But there reaches a point when reading maybe isn’t the solution to that awful writer’s block, to that complete inability to transfer a story from the mind to the paper–maybe it’s the problem.

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Writer Etiquette and Niceties

I notice that many writers just aren’t very… how should I put this… conscious of the niceness of their writer-to-writer interactions?

Perhaps this is an beginner thing. I notice it more in that area than the professional world (not that professionals are perfect). Writing is a field where basic etiquette applies just as much, if not more, than in all other fields. Particularly in our interactions with each other, we’re dealing with work that comes from our hearts almost as much as it comes from our minds. Our work contains little pieces of us. So we tend to take things a little more personally.

There are also some things that just irk me because they’re part of how many writers get snobbish. I won’t put that delicately or apply frilly, metaphorical language; we’re self-important a**holes.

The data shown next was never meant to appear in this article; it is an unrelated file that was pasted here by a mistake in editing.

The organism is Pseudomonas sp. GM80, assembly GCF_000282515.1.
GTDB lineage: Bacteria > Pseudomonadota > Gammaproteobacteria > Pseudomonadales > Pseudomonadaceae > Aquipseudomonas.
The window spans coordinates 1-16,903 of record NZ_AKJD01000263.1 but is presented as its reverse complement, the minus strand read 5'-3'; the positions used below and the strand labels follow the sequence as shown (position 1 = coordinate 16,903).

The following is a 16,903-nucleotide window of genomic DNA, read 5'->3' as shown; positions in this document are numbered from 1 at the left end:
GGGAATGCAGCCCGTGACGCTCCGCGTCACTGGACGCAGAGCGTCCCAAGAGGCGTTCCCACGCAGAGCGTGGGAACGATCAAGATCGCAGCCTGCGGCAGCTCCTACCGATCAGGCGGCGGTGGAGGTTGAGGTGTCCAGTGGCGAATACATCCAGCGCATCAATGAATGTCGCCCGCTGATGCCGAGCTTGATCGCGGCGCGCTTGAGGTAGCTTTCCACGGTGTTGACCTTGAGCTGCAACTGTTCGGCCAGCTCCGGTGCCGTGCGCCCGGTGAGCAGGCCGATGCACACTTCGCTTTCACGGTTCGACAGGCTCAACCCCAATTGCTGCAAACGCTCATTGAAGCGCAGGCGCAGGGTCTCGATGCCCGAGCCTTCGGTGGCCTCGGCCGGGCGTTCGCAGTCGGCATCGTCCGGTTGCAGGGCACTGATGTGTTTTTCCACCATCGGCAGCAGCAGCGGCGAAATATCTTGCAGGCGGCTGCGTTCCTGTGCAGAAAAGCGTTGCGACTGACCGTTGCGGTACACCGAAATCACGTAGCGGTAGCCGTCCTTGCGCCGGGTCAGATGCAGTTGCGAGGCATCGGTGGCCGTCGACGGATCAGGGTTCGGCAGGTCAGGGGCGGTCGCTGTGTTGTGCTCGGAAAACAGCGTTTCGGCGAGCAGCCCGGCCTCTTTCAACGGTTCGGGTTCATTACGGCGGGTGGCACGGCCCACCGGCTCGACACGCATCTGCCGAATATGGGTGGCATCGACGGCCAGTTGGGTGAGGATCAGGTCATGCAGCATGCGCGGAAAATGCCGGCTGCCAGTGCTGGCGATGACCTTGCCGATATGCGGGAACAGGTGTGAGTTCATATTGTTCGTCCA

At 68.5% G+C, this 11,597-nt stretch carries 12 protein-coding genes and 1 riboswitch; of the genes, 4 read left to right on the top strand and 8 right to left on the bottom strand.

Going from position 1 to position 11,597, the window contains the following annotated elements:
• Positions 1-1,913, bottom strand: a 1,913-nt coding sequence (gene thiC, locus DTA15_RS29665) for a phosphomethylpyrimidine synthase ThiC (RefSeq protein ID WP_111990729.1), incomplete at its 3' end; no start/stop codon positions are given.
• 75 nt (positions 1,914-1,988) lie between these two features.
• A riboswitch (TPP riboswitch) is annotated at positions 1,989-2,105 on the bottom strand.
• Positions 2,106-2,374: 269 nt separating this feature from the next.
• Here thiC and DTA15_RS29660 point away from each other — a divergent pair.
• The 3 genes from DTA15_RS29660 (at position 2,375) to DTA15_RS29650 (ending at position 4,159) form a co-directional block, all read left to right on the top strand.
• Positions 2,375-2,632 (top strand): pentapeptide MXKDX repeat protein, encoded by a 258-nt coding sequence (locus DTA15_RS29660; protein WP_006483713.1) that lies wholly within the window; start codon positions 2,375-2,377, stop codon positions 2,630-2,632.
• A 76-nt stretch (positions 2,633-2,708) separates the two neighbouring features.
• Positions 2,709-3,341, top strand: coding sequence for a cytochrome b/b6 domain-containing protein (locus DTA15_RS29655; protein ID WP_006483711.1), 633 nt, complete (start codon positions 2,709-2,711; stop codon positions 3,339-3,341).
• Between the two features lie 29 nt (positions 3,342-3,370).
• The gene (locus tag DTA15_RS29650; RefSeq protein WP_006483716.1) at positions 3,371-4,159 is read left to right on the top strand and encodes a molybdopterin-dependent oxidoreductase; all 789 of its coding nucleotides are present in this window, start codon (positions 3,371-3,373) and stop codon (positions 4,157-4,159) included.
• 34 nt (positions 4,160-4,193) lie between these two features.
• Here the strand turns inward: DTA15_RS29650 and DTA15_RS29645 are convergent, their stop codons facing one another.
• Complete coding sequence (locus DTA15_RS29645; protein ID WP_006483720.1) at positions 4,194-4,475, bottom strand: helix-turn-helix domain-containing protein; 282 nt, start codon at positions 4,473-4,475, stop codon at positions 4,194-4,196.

So here are the things I think all writers should keep in mind when communicating with other writers.

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A Little Experiment

Yesterday in class, we talked about point of view and how it can change the story depending on who’s telling it. One of the things our teacher suggested doing was to make a list of character names (I added a third person omniscient view too) and then write down the things the story would gain if said character told the story and also what the story would lose if they were telling it.

For example:

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Forbidden and Fustrating Fads

Seriously. I can can roll with most writing fads.

Sparkly undead people.
Ghosts of ex-lovers past.
Crushed worlds and uprisings.
Quests and quirky characters.
High school drama fests.
Twisted clichés.
Infuriating love triangles.

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The Boy (or Girl) Who Lived

This is actually a jump-off post, inspired by Meredith’s about how teens are sometimes poorly and unrealistically portrayed in YA literature…not a tearful goodbye to HP and the gang.